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daredrummer

Gold Member
That's very cool! Really makes me want to learn more about music theory.
Usually I don't like ending fills on rack toms, but It sounded great during that song (I'm assuming because of the precise tuning.)

Anyway very impressive!
 
T

TwoCables

Guest
Wow! Thank you for sharing this!! This is right up my alley because I prefer to treat the drums as a musical instrument too, but I've never thought about tuning my drums for individual songs.

Now of course I wouldn't be able to do this at a gig or at a band practice due to a lack of time, but I would certainly love to try this in a recording session if I reach that point in my career (especially if I end up in a session where I have the time to tune in between songs).
 

Andy

Administrator
Staff member
Idan, a huge welcome to the forum! That video was quite superb. Most informative & delivered in an easy to understand style. I started my playing with Timpani, so I'm well used to tuning in sympathy with the piece. However, I'd really forgotten the benefits of application to drum kit. Thanks again. 5 Drummerworld stars & I subscribed to your Youtube channel. I'm looking forward to viewing your other videos, and having your input on the forum.
 

Ethan01

Senior Member
Thanks for the video, I learned a lot from it!

I had a few questions though... What do you do about your bottom heads? Don't they affect the sustain of your drums (and the note) as well? Also what about your bass drum? And do you pick out cymbals that follow this?
 

Greenich

Junior Member
Hi Ethan

well, just like other objects in the world, drumheads tend to resonant when they
"meet" a similar note. therefor, both heads would sound great when they are tuned
to the same note.
you can also try other notes for the bottom head to get interesting overtones.
somtimes when you have different notes you'll hear "paawoo" sound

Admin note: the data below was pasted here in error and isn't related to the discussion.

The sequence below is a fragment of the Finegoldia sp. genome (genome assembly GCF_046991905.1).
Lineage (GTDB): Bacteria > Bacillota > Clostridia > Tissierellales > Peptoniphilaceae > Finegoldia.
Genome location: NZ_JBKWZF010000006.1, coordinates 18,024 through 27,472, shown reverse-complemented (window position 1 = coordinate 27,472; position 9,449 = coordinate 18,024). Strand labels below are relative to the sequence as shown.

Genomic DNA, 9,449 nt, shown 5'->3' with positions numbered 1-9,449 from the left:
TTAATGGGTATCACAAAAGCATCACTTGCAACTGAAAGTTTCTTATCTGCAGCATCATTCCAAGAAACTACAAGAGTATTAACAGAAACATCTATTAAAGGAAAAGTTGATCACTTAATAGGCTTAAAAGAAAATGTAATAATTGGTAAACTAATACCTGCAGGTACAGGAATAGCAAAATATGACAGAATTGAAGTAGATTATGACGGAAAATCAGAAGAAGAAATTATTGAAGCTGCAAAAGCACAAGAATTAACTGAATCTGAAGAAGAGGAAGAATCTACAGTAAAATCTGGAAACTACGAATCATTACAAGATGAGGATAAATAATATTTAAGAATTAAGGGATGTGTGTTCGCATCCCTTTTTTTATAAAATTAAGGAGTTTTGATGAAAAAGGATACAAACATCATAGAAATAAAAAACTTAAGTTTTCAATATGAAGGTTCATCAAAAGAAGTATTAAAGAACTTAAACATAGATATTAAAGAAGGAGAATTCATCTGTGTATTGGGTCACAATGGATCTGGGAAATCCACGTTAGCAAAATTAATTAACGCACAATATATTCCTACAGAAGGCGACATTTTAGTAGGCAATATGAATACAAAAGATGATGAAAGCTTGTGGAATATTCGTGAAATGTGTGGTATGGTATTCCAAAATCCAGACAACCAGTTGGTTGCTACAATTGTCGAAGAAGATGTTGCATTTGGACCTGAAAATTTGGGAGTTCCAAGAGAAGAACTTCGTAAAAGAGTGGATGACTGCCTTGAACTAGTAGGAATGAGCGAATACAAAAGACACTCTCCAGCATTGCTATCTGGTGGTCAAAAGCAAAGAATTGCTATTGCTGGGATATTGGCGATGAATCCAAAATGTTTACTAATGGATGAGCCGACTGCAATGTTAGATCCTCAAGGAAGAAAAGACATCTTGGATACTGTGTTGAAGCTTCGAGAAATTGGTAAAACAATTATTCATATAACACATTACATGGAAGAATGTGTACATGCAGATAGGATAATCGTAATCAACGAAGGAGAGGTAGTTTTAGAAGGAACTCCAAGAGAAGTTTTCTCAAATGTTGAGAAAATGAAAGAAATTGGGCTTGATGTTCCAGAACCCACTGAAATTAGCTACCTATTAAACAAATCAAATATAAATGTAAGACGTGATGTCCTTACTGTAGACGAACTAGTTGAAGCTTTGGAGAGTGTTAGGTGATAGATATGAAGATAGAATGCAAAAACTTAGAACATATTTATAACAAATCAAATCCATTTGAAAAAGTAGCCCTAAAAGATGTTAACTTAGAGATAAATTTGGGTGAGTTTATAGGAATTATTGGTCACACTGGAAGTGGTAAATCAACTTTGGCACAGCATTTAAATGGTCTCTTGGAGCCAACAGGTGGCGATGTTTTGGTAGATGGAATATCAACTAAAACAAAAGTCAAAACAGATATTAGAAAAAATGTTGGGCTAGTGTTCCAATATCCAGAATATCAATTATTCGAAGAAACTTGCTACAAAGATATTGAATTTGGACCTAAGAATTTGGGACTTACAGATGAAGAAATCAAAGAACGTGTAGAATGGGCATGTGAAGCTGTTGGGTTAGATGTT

If you like it-go for it, I do it sometimes.

The bass drum should be treated the same but because the notes are lower
you will have to train your ears to be able to tell between them
I'm sure that after a while you'll make it good as well.

cymbals tend to have many overtones but if you listen well you can hear
some notes that rise above the others. specialy the bell.
sometimes I listen to cymbals in a tonal way but mainly for ride.

another interesting thing I heard when I listened to tracks I recorded
is that my hihat changes the pitch because I change the level of pressure
with my foot...sometimes in a magical way, when you listen to the hihat
in a solo mode, you can actually hear a melody with a changing pitch.

I promise to shoot some more videos...
and share some more interesting stuff
as soon as I find some time for it.

Talk to you soon!
 

Florian

Gold Member
very well done....Ive done this for years when in the studio, but it is impossible to do while gigging as the key changes sort of ruin the concept. I truly enjoyed your approach to drums and they way you conveyed your thoughts....

F
 

konaboy

Pioneer Member
Excellent video, never thought of tuning that way. Definitely gives me more to think about when it comes to tuning for playing!!
 
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